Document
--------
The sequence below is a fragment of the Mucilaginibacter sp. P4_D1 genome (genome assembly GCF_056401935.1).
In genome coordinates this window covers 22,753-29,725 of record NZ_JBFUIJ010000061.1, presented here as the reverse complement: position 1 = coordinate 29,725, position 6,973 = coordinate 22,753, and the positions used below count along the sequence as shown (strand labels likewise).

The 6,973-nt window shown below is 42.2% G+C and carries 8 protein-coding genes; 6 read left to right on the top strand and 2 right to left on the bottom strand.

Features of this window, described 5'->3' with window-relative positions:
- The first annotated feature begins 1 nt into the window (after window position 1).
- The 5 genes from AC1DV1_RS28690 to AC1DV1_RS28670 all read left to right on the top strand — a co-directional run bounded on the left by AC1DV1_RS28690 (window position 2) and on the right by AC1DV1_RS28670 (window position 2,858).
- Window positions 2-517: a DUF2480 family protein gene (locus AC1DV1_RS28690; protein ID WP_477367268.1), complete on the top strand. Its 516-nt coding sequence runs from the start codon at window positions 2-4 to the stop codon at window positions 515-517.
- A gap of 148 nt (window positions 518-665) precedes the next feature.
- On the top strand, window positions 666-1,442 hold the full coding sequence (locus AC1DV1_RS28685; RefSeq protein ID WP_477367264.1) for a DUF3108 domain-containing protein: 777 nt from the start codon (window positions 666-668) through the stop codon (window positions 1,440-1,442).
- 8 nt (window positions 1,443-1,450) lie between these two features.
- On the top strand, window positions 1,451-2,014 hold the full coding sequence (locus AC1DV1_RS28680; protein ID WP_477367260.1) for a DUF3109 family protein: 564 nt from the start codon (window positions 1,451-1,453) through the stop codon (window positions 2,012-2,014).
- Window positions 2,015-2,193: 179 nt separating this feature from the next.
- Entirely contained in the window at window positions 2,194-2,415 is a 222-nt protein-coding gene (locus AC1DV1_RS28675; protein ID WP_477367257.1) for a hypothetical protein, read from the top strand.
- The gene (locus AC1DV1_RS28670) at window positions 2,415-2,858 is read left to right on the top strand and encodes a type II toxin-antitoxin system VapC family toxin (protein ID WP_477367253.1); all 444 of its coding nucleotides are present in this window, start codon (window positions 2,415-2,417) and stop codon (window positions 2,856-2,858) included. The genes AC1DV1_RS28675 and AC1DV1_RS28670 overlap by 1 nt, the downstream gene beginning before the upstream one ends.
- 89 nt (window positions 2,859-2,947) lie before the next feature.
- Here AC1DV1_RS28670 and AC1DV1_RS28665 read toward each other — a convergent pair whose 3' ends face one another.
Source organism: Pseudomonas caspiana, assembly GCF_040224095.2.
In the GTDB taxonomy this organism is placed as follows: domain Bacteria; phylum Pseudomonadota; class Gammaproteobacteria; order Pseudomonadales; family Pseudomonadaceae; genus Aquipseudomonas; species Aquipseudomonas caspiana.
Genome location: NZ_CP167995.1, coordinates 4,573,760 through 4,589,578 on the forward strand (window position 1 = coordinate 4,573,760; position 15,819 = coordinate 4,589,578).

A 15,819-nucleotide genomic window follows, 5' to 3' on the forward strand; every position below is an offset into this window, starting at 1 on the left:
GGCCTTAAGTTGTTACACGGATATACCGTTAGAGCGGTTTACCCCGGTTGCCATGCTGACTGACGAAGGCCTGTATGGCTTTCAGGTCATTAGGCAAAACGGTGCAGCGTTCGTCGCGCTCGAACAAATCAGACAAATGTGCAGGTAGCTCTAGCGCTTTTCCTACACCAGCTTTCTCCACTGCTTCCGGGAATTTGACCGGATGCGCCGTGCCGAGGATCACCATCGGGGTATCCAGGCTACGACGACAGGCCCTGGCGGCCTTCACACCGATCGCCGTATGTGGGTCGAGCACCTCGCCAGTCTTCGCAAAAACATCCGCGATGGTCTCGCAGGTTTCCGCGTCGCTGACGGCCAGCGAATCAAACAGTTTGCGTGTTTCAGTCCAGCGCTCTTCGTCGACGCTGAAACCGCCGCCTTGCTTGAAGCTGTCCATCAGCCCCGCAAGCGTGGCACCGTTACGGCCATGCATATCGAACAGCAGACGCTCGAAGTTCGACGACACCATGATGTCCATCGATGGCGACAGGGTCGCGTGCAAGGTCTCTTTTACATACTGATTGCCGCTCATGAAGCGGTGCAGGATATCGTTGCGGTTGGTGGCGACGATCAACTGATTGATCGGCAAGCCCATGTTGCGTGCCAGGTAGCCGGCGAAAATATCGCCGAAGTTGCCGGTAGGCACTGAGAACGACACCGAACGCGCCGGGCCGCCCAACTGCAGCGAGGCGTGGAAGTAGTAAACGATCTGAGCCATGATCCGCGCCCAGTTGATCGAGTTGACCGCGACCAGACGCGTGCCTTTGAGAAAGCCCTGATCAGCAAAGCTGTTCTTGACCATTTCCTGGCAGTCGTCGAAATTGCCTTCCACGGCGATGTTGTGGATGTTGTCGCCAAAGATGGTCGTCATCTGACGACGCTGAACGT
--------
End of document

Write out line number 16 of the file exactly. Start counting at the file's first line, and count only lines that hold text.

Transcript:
- Here AC1DV1_RS28670 and AC1DV1_RS28665 read toward each other — a convergent pair whose 3' ends face one another.